Starting with build 20231 (available through the Dev Channel), Windows 10 is introducing a new out-of-box experience (OOBE). This is the experience you usually go through to complete the initial setup of the operating system with a new account, privacy settings, and custom preferences when setting a new device or after a clean installation.
The new user interface isn’t entirely new, it was first integrated into Windows 10X, but now it appears to be making its way to the desktop version of Windows 10, since @thebookisclosed on Twitter figured out a way to enable the new experience to give us an early look.
The short video posted on Twitter (and on Reddit) shows that the OOBE is moving away from the blue and dark colors in favor of white and gray colors with a more intuitive and friendly interface.
The experience is now a white window with rounded corners, instead of a stretch full screen interface, indicating that this will look much better in high resolution displays.
Aside from the new visuals, the setup process looks similar to the old experience. You get the option to create an account (in this case a local account), choose your privacy settings, enable Cortana, etc. Also, through the process, as you move between the stages, you’ll see new animations related to the setting that makes it a more friendly experience.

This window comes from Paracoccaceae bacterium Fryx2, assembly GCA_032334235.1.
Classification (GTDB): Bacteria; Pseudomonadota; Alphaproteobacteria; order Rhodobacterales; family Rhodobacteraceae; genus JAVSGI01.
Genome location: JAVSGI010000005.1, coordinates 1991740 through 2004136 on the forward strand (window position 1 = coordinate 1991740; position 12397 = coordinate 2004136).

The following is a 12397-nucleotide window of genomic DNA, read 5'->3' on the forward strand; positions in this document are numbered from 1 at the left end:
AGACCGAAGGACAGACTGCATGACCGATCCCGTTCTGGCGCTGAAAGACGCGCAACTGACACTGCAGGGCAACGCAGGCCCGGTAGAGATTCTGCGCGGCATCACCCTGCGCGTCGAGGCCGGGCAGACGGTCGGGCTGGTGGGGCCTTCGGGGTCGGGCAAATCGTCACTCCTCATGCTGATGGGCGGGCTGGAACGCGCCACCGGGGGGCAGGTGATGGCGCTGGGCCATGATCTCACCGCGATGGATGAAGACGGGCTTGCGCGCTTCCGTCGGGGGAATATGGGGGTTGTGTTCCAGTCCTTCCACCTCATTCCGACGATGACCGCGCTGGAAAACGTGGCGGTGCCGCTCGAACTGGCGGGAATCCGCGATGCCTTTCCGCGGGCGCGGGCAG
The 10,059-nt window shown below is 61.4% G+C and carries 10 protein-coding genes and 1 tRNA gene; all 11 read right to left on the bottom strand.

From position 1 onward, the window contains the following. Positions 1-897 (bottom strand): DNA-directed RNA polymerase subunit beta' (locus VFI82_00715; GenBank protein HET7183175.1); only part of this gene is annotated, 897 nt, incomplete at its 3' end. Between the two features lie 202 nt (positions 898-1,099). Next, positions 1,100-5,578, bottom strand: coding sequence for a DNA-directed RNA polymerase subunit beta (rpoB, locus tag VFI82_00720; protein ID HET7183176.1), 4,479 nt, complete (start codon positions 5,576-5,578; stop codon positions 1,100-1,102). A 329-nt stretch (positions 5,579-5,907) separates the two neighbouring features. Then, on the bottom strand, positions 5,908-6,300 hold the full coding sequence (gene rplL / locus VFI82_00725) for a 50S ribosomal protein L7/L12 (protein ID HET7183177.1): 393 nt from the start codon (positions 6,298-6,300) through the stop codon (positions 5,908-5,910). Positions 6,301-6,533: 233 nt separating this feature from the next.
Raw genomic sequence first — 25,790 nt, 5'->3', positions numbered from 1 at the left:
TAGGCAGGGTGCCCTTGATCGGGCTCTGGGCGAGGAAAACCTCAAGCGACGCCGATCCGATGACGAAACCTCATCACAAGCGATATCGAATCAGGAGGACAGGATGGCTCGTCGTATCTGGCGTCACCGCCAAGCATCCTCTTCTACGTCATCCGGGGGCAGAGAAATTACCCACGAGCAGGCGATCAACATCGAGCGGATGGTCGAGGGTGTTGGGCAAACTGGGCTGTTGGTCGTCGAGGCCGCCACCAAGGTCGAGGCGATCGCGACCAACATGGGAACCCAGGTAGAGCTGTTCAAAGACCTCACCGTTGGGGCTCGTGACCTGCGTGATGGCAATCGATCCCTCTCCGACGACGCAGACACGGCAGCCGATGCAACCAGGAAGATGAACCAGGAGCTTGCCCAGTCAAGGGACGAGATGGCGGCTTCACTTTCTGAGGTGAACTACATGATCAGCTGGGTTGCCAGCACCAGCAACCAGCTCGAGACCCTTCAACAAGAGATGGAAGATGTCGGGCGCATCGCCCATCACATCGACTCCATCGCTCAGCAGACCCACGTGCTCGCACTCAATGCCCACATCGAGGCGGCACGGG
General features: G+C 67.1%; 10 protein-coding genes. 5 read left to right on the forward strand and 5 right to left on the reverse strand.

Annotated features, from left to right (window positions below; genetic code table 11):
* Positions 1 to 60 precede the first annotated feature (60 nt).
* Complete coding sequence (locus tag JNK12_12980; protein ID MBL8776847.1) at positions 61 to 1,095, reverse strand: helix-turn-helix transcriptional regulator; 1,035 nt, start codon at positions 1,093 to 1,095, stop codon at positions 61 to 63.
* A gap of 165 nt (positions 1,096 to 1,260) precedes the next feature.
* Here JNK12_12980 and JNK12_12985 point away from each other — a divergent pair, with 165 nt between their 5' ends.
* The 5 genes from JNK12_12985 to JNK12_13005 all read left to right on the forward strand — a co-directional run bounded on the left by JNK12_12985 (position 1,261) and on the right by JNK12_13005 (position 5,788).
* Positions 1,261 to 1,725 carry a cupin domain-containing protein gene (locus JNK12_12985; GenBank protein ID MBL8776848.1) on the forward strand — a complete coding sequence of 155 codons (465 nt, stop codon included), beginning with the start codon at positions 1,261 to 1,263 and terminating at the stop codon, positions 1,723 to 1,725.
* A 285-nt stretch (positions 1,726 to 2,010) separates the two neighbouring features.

Windows 10X variant of Windows 10 is intended to create another eXpression of Windows 10 with new features and technologies, such as faster updates and upgrade, better security with containers for legacy desktops applications, and completely modular operating system. It was originally developed for dual-screen devices, but later on Microsoft shifted the focus to make it an experience for single-screen devices, and as a result, some of the features will also come to the traditional desktop version of Windows 10, which is what we’re seeing with the new OOBE experience in build 20231.
Alongside porting new features to the traditional version of Windows 10, Microsoft is planning to release a version of Windows 10X at some point in 2021, but it’ll be an operating system with support for single-screen devices primarily for businesses and education and without support for legacy (win32) apps running in containers. Also, the company still has intentions to make Windows 10X an operating system for dual-screen devices, but that will come at a later time.